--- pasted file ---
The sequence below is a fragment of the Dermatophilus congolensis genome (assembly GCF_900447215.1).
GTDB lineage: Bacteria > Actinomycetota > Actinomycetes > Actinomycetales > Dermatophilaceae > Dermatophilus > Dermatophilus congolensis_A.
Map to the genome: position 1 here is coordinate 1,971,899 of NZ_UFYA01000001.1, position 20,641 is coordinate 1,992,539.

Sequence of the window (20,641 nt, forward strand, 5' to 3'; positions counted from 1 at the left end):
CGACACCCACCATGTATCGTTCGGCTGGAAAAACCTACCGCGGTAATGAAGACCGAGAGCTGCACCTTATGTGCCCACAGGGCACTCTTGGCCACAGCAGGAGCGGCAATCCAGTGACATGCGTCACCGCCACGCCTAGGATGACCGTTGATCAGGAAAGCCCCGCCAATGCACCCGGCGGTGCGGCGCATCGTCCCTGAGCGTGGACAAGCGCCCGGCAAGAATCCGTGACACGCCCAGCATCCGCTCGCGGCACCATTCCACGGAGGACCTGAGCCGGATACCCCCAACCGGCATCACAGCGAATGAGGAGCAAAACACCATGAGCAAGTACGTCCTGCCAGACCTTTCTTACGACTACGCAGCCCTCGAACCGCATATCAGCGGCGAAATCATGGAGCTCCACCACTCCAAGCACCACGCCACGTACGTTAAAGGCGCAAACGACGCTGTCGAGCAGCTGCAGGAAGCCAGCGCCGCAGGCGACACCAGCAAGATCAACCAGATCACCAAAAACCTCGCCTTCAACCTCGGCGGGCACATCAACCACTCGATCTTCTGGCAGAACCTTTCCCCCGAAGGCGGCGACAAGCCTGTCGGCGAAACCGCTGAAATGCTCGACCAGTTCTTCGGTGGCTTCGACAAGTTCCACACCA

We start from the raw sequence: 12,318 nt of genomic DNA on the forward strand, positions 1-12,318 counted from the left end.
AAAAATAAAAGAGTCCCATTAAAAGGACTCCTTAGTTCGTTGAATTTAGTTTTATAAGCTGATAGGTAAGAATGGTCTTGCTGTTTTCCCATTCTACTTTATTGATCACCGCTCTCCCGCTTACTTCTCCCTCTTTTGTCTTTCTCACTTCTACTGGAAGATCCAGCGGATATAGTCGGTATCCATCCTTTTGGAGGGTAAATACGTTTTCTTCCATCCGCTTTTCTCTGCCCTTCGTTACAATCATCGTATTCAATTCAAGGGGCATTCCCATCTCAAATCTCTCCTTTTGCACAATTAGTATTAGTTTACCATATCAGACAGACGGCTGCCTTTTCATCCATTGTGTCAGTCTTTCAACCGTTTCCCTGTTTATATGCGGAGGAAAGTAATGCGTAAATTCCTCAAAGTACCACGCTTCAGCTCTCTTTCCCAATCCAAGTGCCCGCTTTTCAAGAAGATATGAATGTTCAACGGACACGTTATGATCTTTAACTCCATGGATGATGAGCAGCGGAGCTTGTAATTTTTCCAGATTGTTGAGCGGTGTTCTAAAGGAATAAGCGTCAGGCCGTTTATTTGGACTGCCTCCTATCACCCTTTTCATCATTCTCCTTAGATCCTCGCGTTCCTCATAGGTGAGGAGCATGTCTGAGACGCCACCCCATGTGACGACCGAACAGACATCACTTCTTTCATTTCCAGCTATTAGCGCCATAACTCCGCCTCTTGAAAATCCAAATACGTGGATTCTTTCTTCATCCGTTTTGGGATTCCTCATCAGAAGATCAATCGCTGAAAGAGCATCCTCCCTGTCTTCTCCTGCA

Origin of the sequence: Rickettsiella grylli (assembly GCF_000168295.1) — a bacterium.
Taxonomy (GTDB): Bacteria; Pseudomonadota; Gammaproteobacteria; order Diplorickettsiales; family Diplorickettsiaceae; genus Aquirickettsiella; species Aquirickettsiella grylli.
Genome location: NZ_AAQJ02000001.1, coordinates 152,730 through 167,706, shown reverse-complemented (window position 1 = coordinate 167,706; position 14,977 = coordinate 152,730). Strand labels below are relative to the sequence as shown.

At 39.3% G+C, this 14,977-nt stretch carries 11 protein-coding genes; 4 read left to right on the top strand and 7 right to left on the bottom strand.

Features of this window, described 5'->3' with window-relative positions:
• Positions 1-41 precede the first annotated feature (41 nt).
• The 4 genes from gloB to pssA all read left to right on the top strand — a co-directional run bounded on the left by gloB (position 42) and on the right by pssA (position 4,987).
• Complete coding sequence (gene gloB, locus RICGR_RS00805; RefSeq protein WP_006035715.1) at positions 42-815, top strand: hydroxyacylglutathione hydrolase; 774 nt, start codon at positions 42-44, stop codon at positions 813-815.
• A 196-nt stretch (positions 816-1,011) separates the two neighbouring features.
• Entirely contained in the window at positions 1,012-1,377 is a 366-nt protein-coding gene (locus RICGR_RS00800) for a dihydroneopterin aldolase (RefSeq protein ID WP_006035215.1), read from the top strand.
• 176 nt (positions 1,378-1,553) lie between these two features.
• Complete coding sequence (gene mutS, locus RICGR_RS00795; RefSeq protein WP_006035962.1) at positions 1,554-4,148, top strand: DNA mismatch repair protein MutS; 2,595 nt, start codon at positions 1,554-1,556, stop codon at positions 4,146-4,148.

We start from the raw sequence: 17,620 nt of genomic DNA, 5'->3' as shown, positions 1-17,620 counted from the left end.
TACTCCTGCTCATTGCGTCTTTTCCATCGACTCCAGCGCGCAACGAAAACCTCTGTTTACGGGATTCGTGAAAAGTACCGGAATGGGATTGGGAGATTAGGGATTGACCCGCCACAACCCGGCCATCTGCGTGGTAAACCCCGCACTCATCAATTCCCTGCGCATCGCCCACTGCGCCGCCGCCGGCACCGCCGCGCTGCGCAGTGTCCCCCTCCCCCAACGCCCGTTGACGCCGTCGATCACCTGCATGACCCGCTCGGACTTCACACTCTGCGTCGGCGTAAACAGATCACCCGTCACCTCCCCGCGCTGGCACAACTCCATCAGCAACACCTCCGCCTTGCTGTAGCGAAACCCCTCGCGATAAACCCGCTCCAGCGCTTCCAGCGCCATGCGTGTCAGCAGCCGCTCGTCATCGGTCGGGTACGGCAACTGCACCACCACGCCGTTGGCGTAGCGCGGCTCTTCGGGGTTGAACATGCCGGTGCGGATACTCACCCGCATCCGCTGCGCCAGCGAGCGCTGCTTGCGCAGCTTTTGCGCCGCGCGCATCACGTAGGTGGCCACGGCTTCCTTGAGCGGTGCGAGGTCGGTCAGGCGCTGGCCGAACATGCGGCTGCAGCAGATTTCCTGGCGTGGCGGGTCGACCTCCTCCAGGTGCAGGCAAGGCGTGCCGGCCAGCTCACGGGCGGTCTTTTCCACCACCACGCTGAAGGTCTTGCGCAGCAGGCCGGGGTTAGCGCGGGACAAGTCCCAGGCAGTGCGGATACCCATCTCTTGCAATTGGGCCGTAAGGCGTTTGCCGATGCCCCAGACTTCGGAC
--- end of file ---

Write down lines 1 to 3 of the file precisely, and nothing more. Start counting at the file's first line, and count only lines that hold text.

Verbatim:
The sequence below is a fragment of the Dermatophilus congolensis genome (assembly GCF_900447215.1).
GTDB lineage: Bacteria > Actinomycetota > Actinomycetes > Actinomycetales > Dermatophilaceae > Dermatophilus > Dermatophilus congolensis_A.
Map to the genome: position 1 here is coordinate 1,971,899 of NZ_UFYA01000001.1, position 20,641 is coordinate 1,992,539.